The problem with cynicism is that once you adopt such an attitude, the universe often presents itself in such a way that you end up holding on to such limiting mindsets; an offshoot of the Law of Positive Attraction if you will. I thought that getting into SPJIMR would have been the start of a cure for this affliction of mine, but, now I realise that there is a long way to go as I commence with baby steps for now.
My cynicism really came to the fore when I attended Prof. Deepa Krishnan’s orientation session for Abhyudaya, a programme where we mentor underprivileged children (Sitaras). As Ma’am explained the process of e-mentoring, the voice in my mind echoed, “Me? A mentor? A role model? Surely, Ma’am speaks in jest.” I started to preemptively pity the Sitara boy or girl who would be shackled to a once mediocre student turned socially awkward jester.
I felt apprehensive before my first informal video call with my mentee, J (name has been withheld to retain anonymity), with thoughts such as, “What if I say something stupid and offend him? What if I say something so dumb that he doubts my intelligence and abilities?” Surprisingly, J was calmer and more collected than I had ever been at his age. “Maybe I’m your first mentee, but you’re my fifth mentor.” He smiled through his phone camera. “Don’t worry. I’ll mentor you on how to mentor me,” he joked.
Rather arrogantly, I had entered this course with the misconception that I understood urban poverty. In my hometown, Kolkata, I had studied in a modest state board school. I lived in a slum area and played cricket on the gravelly roads with those very children. In retrospect, I don’t recall when a socio-economic barrier separated us. As the years rolled by and the times changed, the cricket bats in my hand were replaced with books and gadgets but my less fortunate friends had perhaps become manacled by the destructive forces of poverty and menial labour. Inevitably, I am wiser now and I can at least attempt to understand the ill effects of poverty on the development of adolescent youths.
J is a bright boy. His hands are magical; the sketches he draws are mesmerizing. His technical abilities are evident in his drawings – he perceives and leverages depth beautifully; creating surreal drawings that appear like they’re leaving the plane of the paper and entering our own physical realm. I beleive that his amazing spatial intelligence is why he plays football as a midfielder or a central defender; rather than a striker or winger as most youths do. I haven’t seen him play but if his footballing vision amounted to even a tenth of his artistic vision; he’d be Andheri’s own Andres Iniesta.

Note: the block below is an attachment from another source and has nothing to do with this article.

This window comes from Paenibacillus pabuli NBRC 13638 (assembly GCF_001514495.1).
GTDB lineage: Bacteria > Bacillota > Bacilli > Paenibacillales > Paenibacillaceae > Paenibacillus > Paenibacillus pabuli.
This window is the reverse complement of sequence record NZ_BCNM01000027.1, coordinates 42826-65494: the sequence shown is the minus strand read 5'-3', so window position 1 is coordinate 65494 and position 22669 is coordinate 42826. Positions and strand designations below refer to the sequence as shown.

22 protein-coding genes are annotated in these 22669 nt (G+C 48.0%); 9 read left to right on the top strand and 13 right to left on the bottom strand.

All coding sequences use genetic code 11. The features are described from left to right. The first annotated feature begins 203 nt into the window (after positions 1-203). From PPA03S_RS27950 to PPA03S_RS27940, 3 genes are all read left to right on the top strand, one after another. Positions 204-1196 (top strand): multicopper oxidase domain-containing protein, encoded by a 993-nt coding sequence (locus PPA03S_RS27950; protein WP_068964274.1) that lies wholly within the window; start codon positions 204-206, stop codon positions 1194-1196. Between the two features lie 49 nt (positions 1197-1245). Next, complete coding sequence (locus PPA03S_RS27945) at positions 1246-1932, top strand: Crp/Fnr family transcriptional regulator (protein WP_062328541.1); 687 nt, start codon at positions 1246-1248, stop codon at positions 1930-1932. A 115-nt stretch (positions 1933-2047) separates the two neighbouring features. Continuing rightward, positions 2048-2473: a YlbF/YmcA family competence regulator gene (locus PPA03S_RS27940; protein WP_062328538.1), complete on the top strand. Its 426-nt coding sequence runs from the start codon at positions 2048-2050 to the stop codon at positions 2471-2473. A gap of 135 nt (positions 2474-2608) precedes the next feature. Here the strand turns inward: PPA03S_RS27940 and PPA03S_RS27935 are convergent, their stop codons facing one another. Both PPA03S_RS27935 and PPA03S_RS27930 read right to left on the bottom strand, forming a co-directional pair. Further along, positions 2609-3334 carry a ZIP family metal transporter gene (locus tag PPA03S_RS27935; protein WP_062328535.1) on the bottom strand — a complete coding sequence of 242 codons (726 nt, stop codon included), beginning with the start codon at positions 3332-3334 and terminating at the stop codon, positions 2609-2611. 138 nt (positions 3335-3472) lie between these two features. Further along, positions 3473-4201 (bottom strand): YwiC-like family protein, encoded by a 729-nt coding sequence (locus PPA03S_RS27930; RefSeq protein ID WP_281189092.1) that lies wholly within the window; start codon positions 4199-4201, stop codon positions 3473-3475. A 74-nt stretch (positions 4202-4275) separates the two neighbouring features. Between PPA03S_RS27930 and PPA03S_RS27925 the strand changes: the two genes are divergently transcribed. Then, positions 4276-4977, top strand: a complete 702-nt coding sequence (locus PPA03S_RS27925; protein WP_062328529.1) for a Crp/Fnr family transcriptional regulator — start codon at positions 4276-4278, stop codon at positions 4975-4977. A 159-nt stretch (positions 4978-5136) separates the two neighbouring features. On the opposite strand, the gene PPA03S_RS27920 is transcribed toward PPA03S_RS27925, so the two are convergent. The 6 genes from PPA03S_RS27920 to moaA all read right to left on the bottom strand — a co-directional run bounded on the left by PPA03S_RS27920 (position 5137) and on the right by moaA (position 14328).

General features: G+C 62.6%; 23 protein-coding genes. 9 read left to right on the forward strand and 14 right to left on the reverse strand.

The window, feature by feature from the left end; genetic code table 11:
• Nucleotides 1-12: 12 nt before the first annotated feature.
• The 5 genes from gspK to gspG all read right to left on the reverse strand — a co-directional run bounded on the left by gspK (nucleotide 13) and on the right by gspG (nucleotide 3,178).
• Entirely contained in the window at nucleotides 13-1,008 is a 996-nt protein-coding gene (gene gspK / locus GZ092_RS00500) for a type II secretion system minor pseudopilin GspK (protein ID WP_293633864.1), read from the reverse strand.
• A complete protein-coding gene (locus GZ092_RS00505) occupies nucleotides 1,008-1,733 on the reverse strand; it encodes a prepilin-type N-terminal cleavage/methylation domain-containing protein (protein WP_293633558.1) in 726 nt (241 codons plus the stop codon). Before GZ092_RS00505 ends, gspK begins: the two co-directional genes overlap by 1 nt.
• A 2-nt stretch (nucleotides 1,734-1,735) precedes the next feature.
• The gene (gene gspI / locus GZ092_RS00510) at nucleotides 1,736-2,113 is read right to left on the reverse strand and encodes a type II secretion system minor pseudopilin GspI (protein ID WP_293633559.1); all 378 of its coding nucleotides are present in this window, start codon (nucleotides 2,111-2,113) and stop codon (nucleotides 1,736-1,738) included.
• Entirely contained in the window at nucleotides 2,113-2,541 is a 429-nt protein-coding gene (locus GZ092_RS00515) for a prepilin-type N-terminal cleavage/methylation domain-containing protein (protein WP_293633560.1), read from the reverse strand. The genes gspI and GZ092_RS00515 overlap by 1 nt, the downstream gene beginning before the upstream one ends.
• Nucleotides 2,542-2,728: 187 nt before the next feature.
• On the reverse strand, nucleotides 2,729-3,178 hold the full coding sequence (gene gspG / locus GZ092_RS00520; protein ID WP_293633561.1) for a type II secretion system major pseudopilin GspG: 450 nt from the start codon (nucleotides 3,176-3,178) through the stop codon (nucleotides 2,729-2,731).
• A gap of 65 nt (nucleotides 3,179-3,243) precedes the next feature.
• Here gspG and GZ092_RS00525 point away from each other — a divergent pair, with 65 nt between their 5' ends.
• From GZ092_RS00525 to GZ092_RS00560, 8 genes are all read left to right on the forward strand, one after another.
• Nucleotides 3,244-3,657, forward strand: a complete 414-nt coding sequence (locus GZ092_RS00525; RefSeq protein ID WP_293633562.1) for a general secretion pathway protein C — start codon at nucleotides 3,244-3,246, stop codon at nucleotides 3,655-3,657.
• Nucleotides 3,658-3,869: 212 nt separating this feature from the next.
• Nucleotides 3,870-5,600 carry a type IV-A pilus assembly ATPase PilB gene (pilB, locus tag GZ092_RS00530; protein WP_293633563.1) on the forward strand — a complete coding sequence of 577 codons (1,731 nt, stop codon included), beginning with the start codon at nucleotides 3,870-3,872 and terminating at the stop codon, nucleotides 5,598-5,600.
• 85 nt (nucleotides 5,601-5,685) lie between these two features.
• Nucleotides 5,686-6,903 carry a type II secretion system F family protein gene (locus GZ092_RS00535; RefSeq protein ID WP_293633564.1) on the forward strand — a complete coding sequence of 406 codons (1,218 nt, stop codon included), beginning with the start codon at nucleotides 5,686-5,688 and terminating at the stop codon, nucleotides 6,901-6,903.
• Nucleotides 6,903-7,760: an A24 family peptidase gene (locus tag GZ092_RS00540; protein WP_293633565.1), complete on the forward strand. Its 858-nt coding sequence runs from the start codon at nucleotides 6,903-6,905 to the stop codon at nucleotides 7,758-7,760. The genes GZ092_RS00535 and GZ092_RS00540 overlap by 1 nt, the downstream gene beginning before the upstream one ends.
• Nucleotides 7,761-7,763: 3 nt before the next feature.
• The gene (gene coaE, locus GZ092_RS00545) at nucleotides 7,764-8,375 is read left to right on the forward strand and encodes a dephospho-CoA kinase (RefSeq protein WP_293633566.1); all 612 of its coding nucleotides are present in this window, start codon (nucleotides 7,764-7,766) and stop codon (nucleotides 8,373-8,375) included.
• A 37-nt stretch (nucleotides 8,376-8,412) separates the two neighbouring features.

“Oh, I made this just like that,” he would casually brush off my praises of his drawings as I would stare at them in awe.
What impresses me the most about J is his sense of humour. “We can make a comic series of our own!” I had enthusiastically quipped at the start of our 1st session adding, “You can draw and I can write.”. He laughed saying, “You say this now. Wait till your MBA curriculum picks up. You’ll know it’s Sunday only because of a scheduled session with me.” Armed with the wisdom of being under the tutelage of four mentors previously, he is as much a guide to me as I am to him.
I have never considered myself the nurturing kind but I feel a palpable excitement when I see him attempting to form four letter words in Scrabble rather than three letter ones he was attempting initially. He had told me at the beginning that he felt that his spoken and written English was weak, but now he tells me that he has started to attempt writing his thoughts on pen and paper. He says he won’t reveal his work to me because he feels that it is full of errors. I have told him to take his time and show me his work only when he feels comfortable in doing so. What he doesn’t understand is – how proud I already am of him.
My mentoring sessions with my Sitara are what make my SPJIMR experience whole. SPJIMR has truly given me a young friend for whom I will root throughout life as I am sure he will blossom into a wonderful human being.